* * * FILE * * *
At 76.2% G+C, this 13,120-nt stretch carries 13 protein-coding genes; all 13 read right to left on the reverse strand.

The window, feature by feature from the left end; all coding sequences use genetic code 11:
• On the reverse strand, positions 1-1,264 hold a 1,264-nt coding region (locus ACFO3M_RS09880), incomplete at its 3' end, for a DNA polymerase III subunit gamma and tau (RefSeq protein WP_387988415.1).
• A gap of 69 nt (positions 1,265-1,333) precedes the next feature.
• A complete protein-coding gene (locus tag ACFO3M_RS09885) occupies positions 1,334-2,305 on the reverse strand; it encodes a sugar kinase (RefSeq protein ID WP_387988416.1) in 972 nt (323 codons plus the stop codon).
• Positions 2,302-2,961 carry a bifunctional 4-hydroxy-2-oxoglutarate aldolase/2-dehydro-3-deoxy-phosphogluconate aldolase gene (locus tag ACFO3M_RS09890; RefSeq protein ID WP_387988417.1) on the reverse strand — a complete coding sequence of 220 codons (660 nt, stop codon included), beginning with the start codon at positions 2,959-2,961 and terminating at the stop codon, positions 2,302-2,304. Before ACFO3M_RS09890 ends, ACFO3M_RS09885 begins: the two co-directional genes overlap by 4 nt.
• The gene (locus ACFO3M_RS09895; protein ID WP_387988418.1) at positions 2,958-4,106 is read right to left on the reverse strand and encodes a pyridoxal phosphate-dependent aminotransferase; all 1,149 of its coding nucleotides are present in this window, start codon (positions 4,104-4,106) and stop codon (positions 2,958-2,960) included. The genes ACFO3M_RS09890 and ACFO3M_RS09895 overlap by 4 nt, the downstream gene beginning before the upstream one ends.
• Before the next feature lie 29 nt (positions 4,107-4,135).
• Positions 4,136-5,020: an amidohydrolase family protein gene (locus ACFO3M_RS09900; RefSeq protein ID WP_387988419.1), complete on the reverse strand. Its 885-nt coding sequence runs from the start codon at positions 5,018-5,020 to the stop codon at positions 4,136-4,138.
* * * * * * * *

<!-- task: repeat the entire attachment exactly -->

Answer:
At 76.2% G+C, this 13,120-nt stretch carries 13 protein-coding genes; all 13 read right to left on the reverse strand.

The window, feature by feature from the left end; all coding sequences use genetic code 11:
• On the reverse strand, positions 1-1,264 hold a 1,264-nt coding region (locus ACFO3M_RS09880), incomplete at its 3' end, for a DNA polymerase III subunit gamma and tau (RefSeq protein WP_387988415.1).
• A gap of 69 nt (positions 1,265-1,333) precedes the next feature.
• A complete protein-coding gene (locus tag ACFO3M_RS09885) occupies positions 1,334-2,305 on the reverse strand; it encodes a sugar kinase (RefSeq protein ID WP_387988416.1) in 972 nt (323 codons plus the stop codon).
• Positions 2,302-2,961 carry a bifunctional 4-hydroxy-2-oxoglutarate aldolase/2-dehydro-3-deoxy-phosphogluconate aldolase gene (locus tag ACFO3M_RS09890; RefSeq protein ID WP_387988417.1) on the reverse strand — a complete coding sequence of 220 codons (660 nt, stop codon included), beginning with the start codon at positions 2,959-2,961 and terminating at the stop codon, positions 2,302-2,304. Before ACFO3M_RS09890 ends, ACFO3M_RS09885 begins: the two co-directional genes overlap by 4 nt.
• The gene (locus ACFO3M_RS09895; protein ID WP_387988418.1) at positions 2,958-4,106 is read right to left on the reverse strand and encodes a pyridoxal phosphate-dependent aminotransferase; all 1,149 of its coding nucleotides are present in this window, start codon (positions 4,104-4,106) and stop codon (positions 2,958-2,960) included. The genes ACFO3M_RS09890 and ACFO3M_RS09895 overlap by 4 nt, the downstream gene beginning before the upstream one ends.
• Before the next feature lie 29 nt (positions 4,107-4,135).
• Positions 4,136-5,020: an amidohydrolase family protein gene (locus ACFO3M_RS09900; RefSeq protein ID WP_387988419.1), complete on the reverse strand. Its 885-nt coding sequence runs from the start codon at positions 5,018-5,020 to the stop codon at positions 4,136-4,138.